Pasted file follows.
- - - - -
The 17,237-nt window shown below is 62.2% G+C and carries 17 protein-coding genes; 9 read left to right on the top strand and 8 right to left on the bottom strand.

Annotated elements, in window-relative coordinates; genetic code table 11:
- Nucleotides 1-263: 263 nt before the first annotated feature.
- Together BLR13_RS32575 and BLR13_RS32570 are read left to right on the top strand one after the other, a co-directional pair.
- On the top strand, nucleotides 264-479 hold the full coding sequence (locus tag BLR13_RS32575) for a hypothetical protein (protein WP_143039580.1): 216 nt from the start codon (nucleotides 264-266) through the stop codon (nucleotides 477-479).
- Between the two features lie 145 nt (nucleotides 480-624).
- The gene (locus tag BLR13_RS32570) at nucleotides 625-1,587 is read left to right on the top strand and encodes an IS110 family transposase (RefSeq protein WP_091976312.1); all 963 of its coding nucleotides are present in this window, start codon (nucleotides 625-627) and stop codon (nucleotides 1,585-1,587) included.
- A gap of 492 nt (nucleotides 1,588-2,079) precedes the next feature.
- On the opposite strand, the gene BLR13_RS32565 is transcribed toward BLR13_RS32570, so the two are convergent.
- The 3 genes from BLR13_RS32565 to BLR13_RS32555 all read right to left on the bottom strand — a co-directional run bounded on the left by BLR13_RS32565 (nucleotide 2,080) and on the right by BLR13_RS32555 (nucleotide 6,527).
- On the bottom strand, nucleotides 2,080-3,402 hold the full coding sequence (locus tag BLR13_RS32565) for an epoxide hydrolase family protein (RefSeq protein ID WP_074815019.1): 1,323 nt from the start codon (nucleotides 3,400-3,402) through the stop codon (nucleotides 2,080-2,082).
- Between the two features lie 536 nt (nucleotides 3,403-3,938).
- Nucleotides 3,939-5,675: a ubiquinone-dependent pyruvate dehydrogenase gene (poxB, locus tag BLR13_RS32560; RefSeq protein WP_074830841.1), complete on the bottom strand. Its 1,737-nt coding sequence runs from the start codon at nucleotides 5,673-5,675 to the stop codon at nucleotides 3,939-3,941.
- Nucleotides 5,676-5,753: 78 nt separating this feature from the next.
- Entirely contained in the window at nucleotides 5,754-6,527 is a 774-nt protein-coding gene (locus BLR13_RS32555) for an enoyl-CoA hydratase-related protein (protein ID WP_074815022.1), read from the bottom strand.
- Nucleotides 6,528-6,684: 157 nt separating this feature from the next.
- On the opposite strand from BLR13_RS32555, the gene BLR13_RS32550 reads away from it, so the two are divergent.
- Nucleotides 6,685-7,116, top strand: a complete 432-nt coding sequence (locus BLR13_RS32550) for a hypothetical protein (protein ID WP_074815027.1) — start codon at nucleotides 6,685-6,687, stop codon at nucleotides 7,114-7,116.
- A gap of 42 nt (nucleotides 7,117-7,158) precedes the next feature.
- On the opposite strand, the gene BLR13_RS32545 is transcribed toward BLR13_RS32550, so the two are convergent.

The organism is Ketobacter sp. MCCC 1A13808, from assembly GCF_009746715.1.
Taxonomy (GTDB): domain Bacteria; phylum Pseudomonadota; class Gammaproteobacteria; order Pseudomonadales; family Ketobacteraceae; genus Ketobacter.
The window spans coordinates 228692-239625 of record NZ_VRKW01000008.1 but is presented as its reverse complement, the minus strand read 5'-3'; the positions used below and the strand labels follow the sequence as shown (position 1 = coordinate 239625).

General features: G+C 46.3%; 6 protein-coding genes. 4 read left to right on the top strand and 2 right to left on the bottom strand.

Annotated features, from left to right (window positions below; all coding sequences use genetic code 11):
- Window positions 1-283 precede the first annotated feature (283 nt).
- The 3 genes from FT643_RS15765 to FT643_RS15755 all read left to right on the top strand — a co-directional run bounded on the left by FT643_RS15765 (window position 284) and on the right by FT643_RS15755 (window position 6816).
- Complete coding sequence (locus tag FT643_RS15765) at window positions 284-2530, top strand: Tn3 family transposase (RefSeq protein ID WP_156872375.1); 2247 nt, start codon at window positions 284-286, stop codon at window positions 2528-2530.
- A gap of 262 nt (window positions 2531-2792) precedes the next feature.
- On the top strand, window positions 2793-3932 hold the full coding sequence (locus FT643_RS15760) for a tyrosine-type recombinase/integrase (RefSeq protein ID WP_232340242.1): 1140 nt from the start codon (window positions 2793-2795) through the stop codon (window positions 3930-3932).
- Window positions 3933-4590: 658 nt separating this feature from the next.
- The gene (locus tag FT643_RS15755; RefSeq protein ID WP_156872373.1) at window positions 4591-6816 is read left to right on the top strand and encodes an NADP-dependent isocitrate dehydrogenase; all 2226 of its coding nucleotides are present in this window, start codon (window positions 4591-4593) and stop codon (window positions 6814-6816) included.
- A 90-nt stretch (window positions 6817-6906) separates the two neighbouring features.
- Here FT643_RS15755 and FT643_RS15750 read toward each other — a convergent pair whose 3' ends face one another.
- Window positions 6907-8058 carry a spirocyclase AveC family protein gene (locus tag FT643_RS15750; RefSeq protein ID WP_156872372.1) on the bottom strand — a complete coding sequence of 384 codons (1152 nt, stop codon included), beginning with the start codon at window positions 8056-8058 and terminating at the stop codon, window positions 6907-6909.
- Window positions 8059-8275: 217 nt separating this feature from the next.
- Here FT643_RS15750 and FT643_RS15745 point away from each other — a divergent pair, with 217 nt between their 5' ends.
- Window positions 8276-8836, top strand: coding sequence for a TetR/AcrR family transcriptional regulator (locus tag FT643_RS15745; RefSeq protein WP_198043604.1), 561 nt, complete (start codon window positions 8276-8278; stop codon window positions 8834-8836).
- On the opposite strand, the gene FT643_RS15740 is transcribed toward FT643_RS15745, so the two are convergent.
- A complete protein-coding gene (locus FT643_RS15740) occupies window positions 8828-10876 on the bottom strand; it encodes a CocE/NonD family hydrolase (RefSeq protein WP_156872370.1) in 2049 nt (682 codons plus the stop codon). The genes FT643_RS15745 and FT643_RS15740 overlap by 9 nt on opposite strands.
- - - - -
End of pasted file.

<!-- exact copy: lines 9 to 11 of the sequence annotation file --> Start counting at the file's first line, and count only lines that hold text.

- On the opposite strand, the gene BLR13_RS32565 is transcribed toward BLR13_RS32570, so the two are convergent.
- The 3 genes from BLR13_RS32565 to BLR13_RS32555 all read right to left on the bottom strand — a co-directional run bounded on the left by BLR13_RS32565 (nucleotide 2,080) and on the right by BLR13_RS32555 (nucleotide 6,527).
- On the bottom strand, nucleotides 2,080-3,402 hold the full coding sequence (locus tag BLR13_RS32565) for an epoxide hydrolase family protein (RefSeq protein ID WP_074815019.1): 1,323 nt from the start codon (nucleotides 3,400-3,402) through the stop codon (nucleotides 2,080-2,082).